To help each child have greater love and respect for the Apostles Jesus Christ calls to be his special witnesses.
Prayerfully study Matthew 4:18–22, Luke 5:1–11, 6:12–16, Matthew 16:13–19, Mark 3:13–19, 16:15, Acts 10:39–43, 3 Nephi 12:1–2, and Doctrine and Covenants 107:23. Then study the lesson and decide how you want to teach the children the scripture account (see “Preparing Your Lessons,” p. vi, and “Teaching from the Scriptures,” p. vii).
Select the discussion questions and enrichment activities that will involve the children and best help them achieve the purpose of the lesson.
A Bible or a New Testament for each child.
Several copies of the Doctrine and Covenants.
Sixth Article of Faith chart (65006).
Pictures 7-10, Jesus and the Fishermen (Gospel Art Picture Kit 209; 62496), and 7-11, Christ Ordaining the Apostles (Gospel Art Picture Kit 211; 62557), and also pictures of the current Apostles (64329–64378. If the pictures are not in your meetinghouse library, see a recent conference issue of a Church magazine).
Suggested Lesson Development
Invite a child to give the opening prayer.
Write the following scripture references on the chalkboard:
Have the children look up the references to find an important word that is found in each one. You may want to have the children work together in groups of two or three. If they need help, tell them the word starts with the letter A (Apostle).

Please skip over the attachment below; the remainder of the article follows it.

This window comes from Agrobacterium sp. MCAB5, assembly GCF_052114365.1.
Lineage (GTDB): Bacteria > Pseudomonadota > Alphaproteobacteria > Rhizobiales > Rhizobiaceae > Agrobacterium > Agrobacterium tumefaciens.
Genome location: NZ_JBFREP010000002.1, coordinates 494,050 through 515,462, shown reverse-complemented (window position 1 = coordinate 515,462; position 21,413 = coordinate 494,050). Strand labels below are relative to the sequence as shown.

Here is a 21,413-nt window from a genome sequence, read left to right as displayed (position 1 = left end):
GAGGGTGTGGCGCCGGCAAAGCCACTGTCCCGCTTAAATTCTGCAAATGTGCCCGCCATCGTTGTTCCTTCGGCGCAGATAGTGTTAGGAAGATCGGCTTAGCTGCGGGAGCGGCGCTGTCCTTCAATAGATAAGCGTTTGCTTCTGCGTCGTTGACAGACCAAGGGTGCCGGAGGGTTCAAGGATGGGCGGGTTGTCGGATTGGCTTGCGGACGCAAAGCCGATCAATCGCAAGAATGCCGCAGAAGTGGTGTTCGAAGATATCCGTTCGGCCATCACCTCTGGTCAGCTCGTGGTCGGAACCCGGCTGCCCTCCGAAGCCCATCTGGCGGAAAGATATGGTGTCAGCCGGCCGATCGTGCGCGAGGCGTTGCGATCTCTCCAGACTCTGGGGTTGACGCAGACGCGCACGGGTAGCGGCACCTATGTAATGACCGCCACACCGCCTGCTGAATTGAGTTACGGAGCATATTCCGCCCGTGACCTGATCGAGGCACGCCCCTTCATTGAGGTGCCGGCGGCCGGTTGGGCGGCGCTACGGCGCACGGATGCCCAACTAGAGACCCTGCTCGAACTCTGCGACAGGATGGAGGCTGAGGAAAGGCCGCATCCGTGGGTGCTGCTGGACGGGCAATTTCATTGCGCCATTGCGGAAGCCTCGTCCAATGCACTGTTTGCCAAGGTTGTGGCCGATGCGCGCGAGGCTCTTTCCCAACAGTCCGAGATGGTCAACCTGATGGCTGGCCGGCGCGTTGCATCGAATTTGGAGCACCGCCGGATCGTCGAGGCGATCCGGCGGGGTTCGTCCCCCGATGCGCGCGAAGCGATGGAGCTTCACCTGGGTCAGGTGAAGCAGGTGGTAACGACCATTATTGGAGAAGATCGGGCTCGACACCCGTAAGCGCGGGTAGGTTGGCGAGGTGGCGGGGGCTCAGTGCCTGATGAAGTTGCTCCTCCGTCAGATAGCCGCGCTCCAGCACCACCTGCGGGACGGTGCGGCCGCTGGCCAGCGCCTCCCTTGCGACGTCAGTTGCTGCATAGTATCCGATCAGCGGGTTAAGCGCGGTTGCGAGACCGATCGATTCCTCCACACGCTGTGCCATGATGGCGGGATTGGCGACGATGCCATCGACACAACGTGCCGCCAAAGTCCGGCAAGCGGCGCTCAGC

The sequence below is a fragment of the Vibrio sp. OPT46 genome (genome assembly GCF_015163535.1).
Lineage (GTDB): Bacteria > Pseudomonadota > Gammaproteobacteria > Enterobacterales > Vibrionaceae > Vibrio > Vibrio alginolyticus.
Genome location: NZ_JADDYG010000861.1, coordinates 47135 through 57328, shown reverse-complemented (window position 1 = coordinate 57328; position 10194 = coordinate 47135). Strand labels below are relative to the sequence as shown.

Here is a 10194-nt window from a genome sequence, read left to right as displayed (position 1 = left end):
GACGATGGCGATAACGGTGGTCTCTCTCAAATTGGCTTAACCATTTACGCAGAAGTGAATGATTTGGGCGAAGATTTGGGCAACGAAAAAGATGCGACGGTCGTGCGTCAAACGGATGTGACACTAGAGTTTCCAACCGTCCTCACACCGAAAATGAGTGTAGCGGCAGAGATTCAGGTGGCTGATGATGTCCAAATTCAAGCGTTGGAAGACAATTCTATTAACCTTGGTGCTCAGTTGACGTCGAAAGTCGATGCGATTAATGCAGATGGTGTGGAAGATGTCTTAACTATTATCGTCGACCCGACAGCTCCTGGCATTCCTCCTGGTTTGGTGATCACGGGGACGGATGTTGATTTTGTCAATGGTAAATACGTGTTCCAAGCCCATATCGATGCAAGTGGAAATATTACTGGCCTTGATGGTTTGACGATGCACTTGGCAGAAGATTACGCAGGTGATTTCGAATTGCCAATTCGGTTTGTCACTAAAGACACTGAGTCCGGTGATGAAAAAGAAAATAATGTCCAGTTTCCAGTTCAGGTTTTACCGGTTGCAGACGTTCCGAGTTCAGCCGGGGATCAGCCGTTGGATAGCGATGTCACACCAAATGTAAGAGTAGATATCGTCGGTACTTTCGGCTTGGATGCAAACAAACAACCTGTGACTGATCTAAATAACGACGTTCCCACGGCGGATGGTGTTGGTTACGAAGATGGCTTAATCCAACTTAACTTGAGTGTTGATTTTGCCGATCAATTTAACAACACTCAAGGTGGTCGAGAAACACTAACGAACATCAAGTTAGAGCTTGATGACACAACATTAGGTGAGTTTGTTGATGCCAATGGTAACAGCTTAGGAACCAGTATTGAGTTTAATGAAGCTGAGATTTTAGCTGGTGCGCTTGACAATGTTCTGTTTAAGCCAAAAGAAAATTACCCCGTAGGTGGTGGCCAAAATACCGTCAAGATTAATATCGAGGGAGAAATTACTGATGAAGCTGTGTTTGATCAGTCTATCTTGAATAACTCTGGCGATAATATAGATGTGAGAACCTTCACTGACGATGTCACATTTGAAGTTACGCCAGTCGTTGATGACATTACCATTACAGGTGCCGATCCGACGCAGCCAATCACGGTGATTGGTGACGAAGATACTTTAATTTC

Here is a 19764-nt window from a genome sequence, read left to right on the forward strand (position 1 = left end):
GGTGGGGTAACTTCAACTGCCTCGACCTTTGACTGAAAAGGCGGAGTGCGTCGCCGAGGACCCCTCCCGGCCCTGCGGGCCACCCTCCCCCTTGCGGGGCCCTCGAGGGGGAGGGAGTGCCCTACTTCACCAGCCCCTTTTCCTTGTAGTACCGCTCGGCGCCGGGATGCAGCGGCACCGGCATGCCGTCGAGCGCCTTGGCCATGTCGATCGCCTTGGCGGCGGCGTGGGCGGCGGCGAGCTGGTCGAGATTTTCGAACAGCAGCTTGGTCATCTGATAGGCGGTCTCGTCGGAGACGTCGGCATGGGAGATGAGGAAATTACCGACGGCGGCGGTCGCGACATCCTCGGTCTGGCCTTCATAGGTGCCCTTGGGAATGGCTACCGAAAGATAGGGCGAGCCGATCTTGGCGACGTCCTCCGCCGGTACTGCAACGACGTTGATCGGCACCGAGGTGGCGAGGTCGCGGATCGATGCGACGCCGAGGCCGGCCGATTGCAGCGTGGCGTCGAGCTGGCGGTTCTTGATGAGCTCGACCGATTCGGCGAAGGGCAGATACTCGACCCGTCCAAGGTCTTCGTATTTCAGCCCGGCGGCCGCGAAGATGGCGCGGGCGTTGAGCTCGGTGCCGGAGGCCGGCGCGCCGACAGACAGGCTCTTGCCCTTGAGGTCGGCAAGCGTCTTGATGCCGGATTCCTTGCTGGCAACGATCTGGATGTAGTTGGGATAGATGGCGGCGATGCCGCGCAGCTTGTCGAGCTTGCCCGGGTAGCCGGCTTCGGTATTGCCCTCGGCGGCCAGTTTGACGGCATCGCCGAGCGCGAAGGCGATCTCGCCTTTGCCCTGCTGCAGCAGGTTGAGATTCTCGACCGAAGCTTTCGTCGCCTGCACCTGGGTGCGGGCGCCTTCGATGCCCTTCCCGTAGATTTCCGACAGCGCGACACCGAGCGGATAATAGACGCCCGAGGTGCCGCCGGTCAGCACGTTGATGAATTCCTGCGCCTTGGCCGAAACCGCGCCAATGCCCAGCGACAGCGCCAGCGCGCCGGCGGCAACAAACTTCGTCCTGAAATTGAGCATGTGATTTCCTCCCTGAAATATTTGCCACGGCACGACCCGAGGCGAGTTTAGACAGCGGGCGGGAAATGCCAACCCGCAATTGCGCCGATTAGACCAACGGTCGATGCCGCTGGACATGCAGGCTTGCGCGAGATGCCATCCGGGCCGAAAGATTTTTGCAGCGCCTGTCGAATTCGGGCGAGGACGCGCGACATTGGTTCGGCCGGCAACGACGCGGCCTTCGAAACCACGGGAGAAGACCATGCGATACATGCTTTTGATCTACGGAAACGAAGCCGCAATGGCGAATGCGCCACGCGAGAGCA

Have a child read Doctrine and Covenants 107:23 to the class to find out why an Apostle is an important servant of the Lord.
Showing the pictures at appropriate times, teach the accounts of Jesus calling his disciples (Matthew 4:18–22; Luke 5:1–11) and later the Twelve Apostles (Mark 3:13–19; Luke 6:12–16). (For suggested ways to teach the scripture accounts, see “Teaching from the Scriptures,” p. vii.)
As you teach these accounts, make sure the children understand that Jesus had many followers, called disciples. When he first called Peter, Andrew, James, and John from their fishing boats, he was calling them to be disciples. From his larger group of disciples he chose twelve men to be his Apostles (see Luke 6:13). He ordained them the same way Apostles are ordained today, by the laying on of hands, and gave them the same authority Apostles have today (see Mark 3:13–15).
Discussion and Application Questions
Study the following questions and the scripture references as you prepare your lesson. Use the questions you feel will best help the children understand the scriptures and apply the principles in their lives. Reading the references with the children in class will help them gain insights into the scriptures.